Inflation picks up steam in September
A leading private sector measure of inflation saw consumer prices gain momentum last month, sending the annual rate of inflation to its highest level in almost a year.
The TD Securities Melbourne Institute Inflation Gauge rose by 0.3 per cent in September, after a 0.1 per cent rise in August.
In the 12 months to September, the Inflation Gauge increased by 1.9 per cent, the highest annual rate since November 2014.
However, that was still below the Reserve Bank's target range for inflation of 2 to 3 per cent.
Within the month, there was a 6.3 per cent jump in tobacco prices because of an excise increase, a 4.5 per cent rise in the cost of holiday travel and accommodation, and a 1.2 per cent increase in fruit and vegetable prices.
By contrast, petrol prices fell 5 per cent, the cost of newspapers, books and stationery slipped 4.2 per cent and clothing prices edged 0.7 per cent lower.
TD Securities' chief Asia-Pacific macro strategist, Annette Beacher, said the weaker Australian dollar was making imported goods more expensive.
"We are seeing price pressures being passed on from the lower Australian dollar, but of comfort, we have seen domestic inflation moderate," Ms Beacher said.
"So at the moment, it does tell you that yes, the weaker Australian dollar is boosting imported prices, but given that we have very, very benign domestic inflation, that will be of comfort to the RBA."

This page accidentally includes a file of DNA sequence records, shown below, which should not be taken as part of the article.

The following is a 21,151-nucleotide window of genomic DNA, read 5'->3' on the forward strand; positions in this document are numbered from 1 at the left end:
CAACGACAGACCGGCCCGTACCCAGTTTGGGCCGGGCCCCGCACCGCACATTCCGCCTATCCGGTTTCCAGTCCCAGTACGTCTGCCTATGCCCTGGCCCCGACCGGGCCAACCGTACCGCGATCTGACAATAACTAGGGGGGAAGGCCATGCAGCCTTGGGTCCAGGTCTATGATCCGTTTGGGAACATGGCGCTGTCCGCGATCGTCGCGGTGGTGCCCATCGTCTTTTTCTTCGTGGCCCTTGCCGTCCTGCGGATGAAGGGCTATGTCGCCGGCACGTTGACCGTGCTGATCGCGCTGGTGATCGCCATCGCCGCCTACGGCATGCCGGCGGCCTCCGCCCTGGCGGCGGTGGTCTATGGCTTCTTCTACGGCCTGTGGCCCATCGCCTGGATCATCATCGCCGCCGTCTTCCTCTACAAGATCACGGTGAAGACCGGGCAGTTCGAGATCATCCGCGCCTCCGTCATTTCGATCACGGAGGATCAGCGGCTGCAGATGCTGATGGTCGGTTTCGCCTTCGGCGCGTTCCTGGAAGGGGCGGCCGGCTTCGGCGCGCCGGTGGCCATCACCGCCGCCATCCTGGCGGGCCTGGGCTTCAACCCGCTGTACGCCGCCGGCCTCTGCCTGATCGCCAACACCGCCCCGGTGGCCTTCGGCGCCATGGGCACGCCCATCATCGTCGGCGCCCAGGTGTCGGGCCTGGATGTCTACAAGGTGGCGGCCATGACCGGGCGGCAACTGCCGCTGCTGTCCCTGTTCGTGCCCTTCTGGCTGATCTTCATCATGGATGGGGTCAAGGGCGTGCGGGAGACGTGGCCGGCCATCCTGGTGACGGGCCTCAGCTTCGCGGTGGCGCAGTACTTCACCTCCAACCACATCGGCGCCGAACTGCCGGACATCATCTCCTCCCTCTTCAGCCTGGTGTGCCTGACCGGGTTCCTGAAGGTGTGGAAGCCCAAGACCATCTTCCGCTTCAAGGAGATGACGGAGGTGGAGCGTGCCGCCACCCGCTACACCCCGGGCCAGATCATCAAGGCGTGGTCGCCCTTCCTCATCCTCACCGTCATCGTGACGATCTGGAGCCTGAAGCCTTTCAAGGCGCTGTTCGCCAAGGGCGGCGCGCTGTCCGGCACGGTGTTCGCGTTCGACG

Ms Beacher also said the September quarter had seen strong momentum in consumer prices after several months of stagnation.
She said data from the Inflation Gauge indicated there would likely be quite a jump in the official Consumer Price Index figures.
Those are due for release by the Australian Bureau of Statistics at the end of this month.
"We have a rise of 0.8 per cent for the quarter, and that means annual inflation of 1.8 per cent," Ms Beacher said.
"Now that's not very high, obviously, but the overall message from the September report is that the very, very weak inflation is behind us and we're starting to see a turnaround."
Despite that, Ms Beacher said the Reserve Bank was unlikely to be too worried about the rebound in consumer prices and the subsequent pressure that could put on inflation.
She said inflation was not expected to get much air time when the Reserve Bank board meets for its monthly policy setting discussion tomorrow.
"They'll probably just say inflation remains within target, and probably have more of a discussion about what the US is up to with interest rates, how's the China slow," Ms Beacher said.
Source: ABC News